Motor Brand:


Motor Type:

Rear-Mounted Geared Hub
Learn more about Ebike motors

Motor Nominal Output:

500 watts

Motor Peak Output:

700 watts

Battery Brand:

Samsung, Panasonic or LG

Battery Voltage:

48 volts

Battery Amp Hours:

13 ah

Battery Watt Hours:

624 wh

Battery Chemistry:

Lithium Nickel Cobalt Manganese (Li-NCM)

Charge Time:

6.5 hours

Estimated Min Range:

30 miles (48 km)

Estimated Max Range:

60 miles (97 km)

Display Type:

Das-Kit Fixed Backlit Monochrome LCD


Power Level (Power, Normal, Eco), Pedal Assist (0-6), Odometer, Time, Trip 1, Trip 2, Speed, Voltage, Battery Level (1-5), (Press Power Once for Backlighting, Hold Set for Menu)

Display Accessories:

Independent Button Pad (Power, Set, +, -)

Drive Mode:

Cadence Sensing Pedal Assist, Trigger Throttle

Top Speed:

25 mph (40 kph)(20 mph Throttle Only)

Written Review

The Magnum Premium is an interesting folding electric bike… Not only is it powerful with a 500 watt geared motor and 48 volt battery configuration, it’s also sturdy and fast. Rather than spoked wheels, which tend to be stronger at the 20″ size to begin with, they chose cast Aluminum 20″ wheels setup like mag wheels. And instead of a standard 6 Mosfet controller, the Premium uses 9 Mosfets which can handle 14 Amps of Current vs. just 10 or 12. During the ride test, I had one of the company’s co-founders, Jesse, hop on and ride around the parking lot. Even with his 6’3″ height and 200+ body weight, the bike worked fine. Smaller wheels offer a mechanical advantage to hub motors, which tend to be easier on drivetrains than mid-drives. You’re getting a zippy compact platform here which is great for space savings but it is not light. Weighing in at 61+ lbs, it’s worth taking a couple of minutes to remove the 9 lb battery before lifting. And even though the frame only comes in one size, there are two different styles (a mid-step and the deep wave step-thru shown in the video and images above). Both come with a longer suspension seat post and adjustable stem for increased height. This is a big deal if you’re a taller rider, I felt great on the bike at 5’9″ myself and I have longer legs. In short, the bike felt comfortable and solid which is very important given the higher assisted top speed of roughly 25 mph. Again, it’s an interesting folding e-bike because it delivers a platform that is truly capable as a speed pedelec and might be great for commuting if you’ve got limited space… Wheel it into work, fold it up under your desk and charge it there vs. locking it up at the rack?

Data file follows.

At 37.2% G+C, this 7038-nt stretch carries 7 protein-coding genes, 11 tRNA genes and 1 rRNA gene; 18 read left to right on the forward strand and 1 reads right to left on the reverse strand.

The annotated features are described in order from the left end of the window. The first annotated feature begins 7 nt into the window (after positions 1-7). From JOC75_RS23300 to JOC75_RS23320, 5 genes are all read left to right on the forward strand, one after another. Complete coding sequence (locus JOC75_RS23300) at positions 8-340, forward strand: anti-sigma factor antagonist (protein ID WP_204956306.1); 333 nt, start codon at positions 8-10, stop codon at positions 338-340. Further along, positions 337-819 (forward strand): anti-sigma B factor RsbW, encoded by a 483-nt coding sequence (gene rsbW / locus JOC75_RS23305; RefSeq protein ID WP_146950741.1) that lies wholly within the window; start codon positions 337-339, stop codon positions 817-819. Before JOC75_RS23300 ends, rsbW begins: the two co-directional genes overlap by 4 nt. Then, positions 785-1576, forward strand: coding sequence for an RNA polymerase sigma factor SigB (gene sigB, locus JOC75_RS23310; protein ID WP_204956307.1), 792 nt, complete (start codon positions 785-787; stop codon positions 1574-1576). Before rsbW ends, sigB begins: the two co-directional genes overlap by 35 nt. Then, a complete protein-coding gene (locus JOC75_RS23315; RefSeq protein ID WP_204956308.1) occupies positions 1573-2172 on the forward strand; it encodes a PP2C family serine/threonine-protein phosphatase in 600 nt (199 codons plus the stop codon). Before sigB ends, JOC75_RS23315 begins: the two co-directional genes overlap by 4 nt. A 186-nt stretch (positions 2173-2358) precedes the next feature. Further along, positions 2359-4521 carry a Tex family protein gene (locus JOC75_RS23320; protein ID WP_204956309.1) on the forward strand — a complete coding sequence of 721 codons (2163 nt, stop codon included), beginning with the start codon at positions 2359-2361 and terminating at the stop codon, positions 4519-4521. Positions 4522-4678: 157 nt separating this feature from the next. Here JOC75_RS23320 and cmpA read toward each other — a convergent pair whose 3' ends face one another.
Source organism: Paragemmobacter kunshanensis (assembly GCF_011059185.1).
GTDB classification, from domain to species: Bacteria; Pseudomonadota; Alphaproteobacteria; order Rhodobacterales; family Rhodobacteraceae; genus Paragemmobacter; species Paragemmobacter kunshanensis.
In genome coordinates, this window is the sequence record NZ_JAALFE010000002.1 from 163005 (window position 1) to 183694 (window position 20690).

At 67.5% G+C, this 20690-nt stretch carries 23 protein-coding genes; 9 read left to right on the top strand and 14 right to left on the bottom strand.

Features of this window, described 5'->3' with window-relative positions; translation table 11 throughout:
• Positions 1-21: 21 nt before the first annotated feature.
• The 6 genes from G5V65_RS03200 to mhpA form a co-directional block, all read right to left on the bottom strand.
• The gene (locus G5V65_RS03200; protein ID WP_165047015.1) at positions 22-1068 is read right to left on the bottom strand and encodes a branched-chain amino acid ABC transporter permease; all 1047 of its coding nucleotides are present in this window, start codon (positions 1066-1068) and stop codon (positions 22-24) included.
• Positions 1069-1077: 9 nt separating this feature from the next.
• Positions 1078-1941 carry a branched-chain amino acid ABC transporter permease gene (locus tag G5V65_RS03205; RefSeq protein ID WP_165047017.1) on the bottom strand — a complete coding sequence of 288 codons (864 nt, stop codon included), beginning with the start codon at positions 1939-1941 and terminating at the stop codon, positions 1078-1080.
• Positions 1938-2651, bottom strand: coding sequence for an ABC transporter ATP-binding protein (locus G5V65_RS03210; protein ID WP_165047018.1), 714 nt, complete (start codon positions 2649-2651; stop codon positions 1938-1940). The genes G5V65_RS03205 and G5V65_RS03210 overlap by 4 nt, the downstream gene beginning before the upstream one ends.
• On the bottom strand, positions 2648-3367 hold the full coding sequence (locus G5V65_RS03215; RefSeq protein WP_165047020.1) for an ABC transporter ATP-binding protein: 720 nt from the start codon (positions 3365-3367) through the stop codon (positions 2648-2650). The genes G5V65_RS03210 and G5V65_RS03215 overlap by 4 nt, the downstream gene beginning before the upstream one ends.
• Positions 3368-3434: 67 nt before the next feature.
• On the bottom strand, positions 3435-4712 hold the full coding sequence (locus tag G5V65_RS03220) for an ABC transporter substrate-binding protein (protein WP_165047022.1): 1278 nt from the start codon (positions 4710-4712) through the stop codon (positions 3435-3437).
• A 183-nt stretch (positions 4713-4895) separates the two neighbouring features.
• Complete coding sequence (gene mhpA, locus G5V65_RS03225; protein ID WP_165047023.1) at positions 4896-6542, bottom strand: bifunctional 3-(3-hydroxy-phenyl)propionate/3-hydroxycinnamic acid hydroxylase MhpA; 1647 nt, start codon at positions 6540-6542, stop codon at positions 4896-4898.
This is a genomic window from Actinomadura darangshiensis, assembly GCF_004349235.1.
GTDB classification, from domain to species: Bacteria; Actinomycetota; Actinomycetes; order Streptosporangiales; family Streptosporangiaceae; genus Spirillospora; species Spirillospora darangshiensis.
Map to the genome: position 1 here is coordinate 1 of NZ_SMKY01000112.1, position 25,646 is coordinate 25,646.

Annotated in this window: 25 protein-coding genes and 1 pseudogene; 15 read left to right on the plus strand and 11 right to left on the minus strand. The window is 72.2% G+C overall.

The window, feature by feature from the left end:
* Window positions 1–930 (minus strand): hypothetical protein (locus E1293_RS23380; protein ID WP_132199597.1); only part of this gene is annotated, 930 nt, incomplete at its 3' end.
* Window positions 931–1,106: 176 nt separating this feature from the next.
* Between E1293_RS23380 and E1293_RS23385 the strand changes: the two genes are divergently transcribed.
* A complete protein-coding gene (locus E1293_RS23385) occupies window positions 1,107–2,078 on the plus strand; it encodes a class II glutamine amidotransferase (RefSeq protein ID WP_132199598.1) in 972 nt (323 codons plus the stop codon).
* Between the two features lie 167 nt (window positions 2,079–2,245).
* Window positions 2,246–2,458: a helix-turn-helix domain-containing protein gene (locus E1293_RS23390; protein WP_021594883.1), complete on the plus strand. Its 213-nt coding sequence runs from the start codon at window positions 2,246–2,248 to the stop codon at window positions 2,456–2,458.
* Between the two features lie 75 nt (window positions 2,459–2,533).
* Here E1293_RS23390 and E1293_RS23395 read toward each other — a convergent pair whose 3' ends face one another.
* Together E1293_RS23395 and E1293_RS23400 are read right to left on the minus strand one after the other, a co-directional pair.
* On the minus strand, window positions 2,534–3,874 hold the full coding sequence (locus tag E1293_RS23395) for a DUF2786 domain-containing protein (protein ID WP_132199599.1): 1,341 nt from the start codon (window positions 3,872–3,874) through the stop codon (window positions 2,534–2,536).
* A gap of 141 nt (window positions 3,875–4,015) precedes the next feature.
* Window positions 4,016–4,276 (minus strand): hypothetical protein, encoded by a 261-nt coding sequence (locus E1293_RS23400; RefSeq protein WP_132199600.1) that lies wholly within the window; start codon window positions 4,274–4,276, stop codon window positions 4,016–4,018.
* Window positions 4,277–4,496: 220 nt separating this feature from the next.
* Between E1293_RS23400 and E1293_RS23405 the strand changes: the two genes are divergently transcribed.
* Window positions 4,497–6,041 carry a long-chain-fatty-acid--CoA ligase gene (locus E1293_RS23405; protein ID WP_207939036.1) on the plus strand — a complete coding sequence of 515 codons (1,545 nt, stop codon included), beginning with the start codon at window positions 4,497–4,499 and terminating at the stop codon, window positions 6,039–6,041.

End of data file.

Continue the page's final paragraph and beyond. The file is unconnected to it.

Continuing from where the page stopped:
Driving this electric bike is an 8Fun internally geared hub motor sealed inside the rear wheel. It puts out between 500 and 700 watts and produces a bit more whirring noise than weaker options. I found it to be zippy and capable, it switched on very fast in pedal assist mode thanks to a precise cadence sensor mounted near the left crank arm (around the spindle). The sensor used here is compact and sealed compared to the larger discs with visible magnets. I imagine it would stay cleaner and get bumped less easily which translates to more reliable operation. As highlighted earlier, the motor is backed up with a 48 volt batter, more mosfets in the controller and higher current thruput. If you’re a larger rider or someone who plans to carry gear on the rack, this is a great thing.